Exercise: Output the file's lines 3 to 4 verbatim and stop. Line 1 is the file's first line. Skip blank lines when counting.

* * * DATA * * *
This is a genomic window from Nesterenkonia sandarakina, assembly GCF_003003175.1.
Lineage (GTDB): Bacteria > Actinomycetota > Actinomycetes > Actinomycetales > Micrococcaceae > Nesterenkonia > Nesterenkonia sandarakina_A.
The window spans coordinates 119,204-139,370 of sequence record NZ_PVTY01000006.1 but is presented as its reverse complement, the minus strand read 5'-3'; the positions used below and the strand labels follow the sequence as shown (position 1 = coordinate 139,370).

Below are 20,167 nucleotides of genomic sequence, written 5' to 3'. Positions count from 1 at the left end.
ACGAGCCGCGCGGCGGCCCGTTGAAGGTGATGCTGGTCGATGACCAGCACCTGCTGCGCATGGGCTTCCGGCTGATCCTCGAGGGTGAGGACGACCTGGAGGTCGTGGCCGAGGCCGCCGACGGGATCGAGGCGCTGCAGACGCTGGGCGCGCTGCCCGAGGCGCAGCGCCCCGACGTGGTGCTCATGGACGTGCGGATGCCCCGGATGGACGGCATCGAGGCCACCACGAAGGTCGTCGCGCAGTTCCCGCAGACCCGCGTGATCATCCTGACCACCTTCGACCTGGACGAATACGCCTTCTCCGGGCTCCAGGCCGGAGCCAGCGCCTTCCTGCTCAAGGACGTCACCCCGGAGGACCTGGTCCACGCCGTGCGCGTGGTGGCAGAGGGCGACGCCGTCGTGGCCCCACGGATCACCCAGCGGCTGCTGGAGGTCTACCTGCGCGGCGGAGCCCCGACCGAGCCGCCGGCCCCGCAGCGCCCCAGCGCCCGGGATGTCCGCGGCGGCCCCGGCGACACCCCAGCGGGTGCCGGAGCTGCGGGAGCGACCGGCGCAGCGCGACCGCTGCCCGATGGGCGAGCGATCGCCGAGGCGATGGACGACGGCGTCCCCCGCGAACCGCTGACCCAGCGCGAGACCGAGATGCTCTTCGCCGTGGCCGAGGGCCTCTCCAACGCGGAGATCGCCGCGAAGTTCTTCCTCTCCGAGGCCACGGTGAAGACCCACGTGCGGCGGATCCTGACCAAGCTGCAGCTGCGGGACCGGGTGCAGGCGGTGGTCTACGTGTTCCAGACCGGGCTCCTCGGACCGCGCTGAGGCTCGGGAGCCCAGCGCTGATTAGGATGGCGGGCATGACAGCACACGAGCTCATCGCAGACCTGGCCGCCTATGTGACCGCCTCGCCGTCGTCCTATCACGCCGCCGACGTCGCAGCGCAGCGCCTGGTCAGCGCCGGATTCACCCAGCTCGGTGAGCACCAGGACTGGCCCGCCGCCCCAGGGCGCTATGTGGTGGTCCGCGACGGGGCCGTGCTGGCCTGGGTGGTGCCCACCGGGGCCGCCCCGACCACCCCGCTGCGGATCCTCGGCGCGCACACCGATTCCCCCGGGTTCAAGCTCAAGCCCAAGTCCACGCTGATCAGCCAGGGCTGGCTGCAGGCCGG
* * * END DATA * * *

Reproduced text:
The window spans coordinates 119,204-139,370 of sequence record NZ_PVTY01000006.1 but is presented as its reverse complement, the minus strand read 5'-3'; the positions used below and the strand labels follow the sequence as shown (position 1 = coordinate 139,370).

Below are 20,167 nucleotides of genomic sequence, written 5' to 3'. Positions count from 1 at the left end.